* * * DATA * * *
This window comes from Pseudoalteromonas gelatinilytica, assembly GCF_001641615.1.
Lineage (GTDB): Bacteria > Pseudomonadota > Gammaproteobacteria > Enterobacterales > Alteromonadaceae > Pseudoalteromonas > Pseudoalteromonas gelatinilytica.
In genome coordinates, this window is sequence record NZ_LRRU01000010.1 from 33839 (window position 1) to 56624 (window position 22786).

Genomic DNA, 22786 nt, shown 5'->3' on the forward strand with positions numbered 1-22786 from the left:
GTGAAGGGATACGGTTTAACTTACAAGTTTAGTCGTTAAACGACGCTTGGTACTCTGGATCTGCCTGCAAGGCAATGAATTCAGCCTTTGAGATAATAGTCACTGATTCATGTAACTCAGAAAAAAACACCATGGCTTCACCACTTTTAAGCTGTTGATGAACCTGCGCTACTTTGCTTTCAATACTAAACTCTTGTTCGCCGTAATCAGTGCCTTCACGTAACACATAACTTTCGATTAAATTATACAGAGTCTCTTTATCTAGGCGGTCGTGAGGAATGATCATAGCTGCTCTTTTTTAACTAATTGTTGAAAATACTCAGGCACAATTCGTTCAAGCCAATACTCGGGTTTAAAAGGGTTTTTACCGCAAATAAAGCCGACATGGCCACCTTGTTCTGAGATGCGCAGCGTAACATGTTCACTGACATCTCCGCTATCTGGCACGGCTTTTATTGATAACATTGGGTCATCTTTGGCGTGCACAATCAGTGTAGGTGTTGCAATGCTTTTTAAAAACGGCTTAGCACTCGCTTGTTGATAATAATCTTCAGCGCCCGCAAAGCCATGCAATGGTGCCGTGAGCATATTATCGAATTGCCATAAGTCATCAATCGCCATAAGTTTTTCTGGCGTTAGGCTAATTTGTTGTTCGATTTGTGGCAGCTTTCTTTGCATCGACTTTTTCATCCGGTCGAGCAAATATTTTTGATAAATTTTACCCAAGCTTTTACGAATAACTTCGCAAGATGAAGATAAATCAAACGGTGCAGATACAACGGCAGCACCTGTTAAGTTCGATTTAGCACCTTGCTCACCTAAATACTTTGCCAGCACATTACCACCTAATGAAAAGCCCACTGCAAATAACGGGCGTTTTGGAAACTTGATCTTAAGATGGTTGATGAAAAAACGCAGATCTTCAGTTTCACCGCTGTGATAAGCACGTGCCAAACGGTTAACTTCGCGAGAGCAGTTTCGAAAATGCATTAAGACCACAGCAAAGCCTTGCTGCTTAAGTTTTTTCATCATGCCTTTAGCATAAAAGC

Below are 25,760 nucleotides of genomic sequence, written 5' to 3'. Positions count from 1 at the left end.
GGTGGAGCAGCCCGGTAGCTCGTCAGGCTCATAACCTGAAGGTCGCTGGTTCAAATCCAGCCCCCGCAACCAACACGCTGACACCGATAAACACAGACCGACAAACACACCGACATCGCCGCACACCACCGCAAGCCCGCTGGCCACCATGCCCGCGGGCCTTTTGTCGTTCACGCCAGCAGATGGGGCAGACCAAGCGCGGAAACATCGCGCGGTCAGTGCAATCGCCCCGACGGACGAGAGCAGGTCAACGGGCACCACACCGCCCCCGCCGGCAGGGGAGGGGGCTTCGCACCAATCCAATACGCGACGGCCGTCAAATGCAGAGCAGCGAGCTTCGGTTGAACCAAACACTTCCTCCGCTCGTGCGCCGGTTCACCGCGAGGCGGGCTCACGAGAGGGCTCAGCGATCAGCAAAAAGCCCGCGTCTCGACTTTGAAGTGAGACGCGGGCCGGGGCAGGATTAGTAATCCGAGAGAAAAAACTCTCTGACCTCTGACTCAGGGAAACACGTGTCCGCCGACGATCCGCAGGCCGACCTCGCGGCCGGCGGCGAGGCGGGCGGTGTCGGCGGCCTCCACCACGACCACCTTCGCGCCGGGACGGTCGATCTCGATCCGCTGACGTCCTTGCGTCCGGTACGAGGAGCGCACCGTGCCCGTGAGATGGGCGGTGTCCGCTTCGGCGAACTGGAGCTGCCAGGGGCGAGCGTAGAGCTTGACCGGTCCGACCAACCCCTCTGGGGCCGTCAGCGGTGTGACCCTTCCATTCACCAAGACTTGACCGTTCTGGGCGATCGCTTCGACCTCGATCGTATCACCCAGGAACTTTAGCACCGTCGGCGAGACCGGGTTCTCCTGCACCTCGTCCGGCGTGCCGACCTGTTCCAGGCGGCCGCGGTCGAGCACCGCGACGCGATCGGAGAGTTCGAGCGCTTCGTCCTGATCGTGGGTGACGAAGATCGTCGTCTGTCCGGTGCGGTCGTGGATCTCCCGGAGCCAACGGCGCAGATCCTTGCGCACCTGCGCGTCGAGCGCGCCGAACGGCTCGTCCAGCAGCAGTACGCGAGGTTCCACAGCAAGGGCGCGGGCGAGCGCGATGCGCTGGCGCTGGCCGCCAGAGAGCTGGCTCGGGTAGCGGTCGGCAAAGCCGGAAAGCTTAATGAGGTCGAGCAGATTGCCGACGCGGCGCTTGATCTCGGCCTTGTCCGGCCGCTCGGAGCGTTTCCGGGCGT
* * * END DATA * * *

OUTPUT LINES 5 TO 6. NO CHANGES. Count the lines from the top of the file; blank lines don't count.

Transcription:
GTGAAGGGATACGGTTTAACTTACAAGTTTAGTCGTTAAACGACGCTTGGTACTCTGGATCTGCCTGCAAGGCAATGAATTCAGCCTTTGAGATAATAGTCACTGATTCATGTAACTCAGAAAAAAACACCATGGCTTCACCACTTTTAAGCTGTTGATGAACCTGCGCTACTTTGCTTTCAATACTAAACTCTTGTTCGCCGTAATCAGTGCCTTCACGTAACACATAACTTTCGATTAAATTATACAGAGTCTCTTTATCTAGGCGGTCGTGAGGAATGATCATAGCTGCTCTTTTTTAACTAATTGTTGAAAATACTCAGGCACAATTCGTTCAAGCCAATACTCGGGTTTAAAAGGGTTTTTACCGCAAATAAAGCCGACATGGCCACCTTGTTCTGAGATGCGCAGCGTAACATGTTCACTGACATCTCCGCTATCTGGCACGGCTTTTATTGATAACATTGGGTCATCTTTGGCGTGCACAATCAGTGTAGGTGTTGCAATGCTTTTTAAAAACGGCTTAGCACTCGCTTGTTGATAATAATCTTCAGCGCCCGCAAAGCCATGCAATGGTGCCGTGAGCATATTATCGAATTGCCATAAGTCATCAATCGCCATAAGTTTTTCTGGCGTTAGGCTAATTTGTTGTTCGATTTGTGGCAGCTTTCTTTGCATCGACTTTTTCATCCGGTCGAGCAAATATTTTTGATAAATTTTACCCAAGCTTTTACGAATAACTTCGCAAGATGAAGATAAATCAAACGGTGCAGATACAACGGCAGCACCTGTTAAGTTCGATTTAGCACCTTGCTCACCTAAATACTTTGCCAGCACATTACCACCTAATGAAAAGCCCACTGCAAATAACGGGCGTTTTGGAAACTTGATCTTAAGATGGTTGATGAAAAAACGCAGATCTTCAGTTTCACCGCTGTGATAAGCACGTGCCAAACGGTTAACTTCGCGAGAGCAGTTTCGAAAATGCATTAAGACCACAGCAAAGCCTTGCTGCTTAAGTTTTTTCATCATGCCTTTAGCATAAAAGC

Below are 25,760 nucleotides of genomic sequence, written 5' to 3'. Positions count from 1 at the left end.